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Ultrasound Obstet Gynecol. 2018 Nov;52(5):623-630. doi: 10.1002/uog.18826. Epub 2018 Oct 8.

Prenatal assessment of cerebellar vermian lobulation: fetal MRI with 3-Tesla postmortem validation.

Author information

1
Department of Biomedical Imaging and Image Guided Therapy, Medical University of Vienna, Vienna, Austria.
2
Center for Anatomy and Cell Biology, Department of Anatomy, Medical University of Vienna, Vienna, Austria.
3
Department of Radiology and Biomedical Imaging, Yale New Haven Hospital, New Haven, CT, USA.
4
Department of Obstetrics and Fetomaternal Medicine, Medical University of Vienna, Vienna, Austria.

Abstract

OBJECTIVES:

To optimize the imaging assessment of fetal hindbrain malformations, this observational magnetic resonance imaging (MRI) study aimed to assess whether fetal vermian lobulation can be quantified accurately and whether the relative growth of vermian lobules is uniform.

METHODS:

This retrospective study included singleton fetuses which underwent T2-weighted MRI in vivo with a 1.5-Tesla (T) scanner or within 24 h postmortem with a 3-T scanner between January 2007 and November 2016 at the Medical University of Vienna. We included only those showing normal structural brain development on ultrasound and MRI and which had image quality appropriate for quantitative analysis, i.e. good image quality and a precise midsagittal slice. Fetal brains were segmented and, for all discernible vermian lobules, we determined the mean relative area contribution (MRAC, the proportion of the lobule relative to the total vermian area, in terms of number of voxels). Inter- and intrarater measurement variability of a representative selection (21 cases) was determined by intraclass correlation coefficient (ICC) for voxel-based differences. A linear regression model was used to assess the correlation between the relative size of each vermian lobule (i.e. MRAC) and gestational age.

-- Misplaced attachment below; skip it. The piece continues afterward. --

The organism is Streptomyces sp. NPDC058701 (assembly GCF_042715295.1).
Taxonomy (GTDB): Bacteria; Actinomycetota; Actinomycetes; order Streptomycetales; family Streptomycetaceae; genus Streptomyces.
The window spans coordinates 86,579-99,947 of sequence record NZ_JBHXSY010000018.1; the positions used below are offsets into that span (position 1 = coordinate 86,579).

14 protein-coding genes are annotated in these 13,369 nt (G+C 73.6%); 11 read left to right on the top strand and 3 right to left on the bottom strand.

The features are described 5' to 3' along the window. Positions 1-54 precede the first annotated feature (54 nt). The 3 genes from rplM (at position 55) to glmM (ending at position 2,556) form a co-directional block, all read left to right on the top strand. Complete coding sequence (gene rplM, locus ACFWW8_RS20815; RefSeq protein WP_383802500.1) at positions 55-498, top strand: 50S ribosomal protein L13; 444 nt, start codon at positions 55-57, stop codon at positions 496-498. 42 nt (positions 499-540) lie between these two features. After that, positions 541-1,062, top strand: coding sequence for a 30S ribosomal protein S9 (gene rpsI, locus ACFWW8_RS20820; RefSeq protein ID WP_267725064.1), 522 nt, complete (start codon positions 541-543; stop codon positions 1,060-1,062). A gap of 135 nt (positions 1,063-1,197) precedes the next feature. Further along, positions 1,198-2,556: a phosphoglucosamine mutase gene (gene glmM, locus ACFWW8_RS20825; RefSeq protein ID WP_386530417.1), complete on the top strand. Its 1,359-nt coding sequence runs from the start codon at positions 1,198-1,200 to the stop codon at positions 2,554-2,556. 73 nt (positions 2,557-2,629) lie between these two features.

RESULTS:

A total of 78 fetuses scanned in vivo aged 18-32 gestational weeks and seven fetuses scanned postmortem aged 16-30 weeks had a precise midsagittal slice and image quality sufficient for quantitative analysis. After 22 weeks of gestation, seven of the nine known vermian lobules could be discriminated reliably. The MRAC showed a mean ± SD difference of only 2.89 ± 3.01% between in-vivo and postmortem measurements. The ICC of voxel-based interrater differences was mean ± SD, 0.91 ± 0.05 and the intrarater ICC was 0.95 ± 0.03. Growth of cerebellar lobules was non-uniform: the MRAC of culmen and DFT (declive + folium + tuber) increased with gestational age, whereas that of lingula, centralis, pyramis and nodulus decreased. The growth of the uvula showed no significant correlation with gestational age.

CONCLUSIONS:

Fetal vermian lobulation can be assessed accurately and reliably after 22 weeks on precise midsagittal sequences with 1.5-T T2-weighted MRI. Fetal vermian lobules show non-uniform growth, with expansion of DFT and culmen at the expense of the other vermian lobules. Evaluation and elucidation of vermian lobulation in normal fetuses should enable better characterization of fetuses with hindbrain malformations. Copyright © 2017 ISUOG. Published by John Wiley & Sons Ltd.

KEYWORDS:

MRI; brain segmentation; cerebellar dysplasia; cerebellar vermis; fetal MRI; hindbrain malformation; neurodevelopment; vermian lobulation

PMID:
28782259
DOI:
10.1002/uog.18826
[Indexed for MEDLINE]

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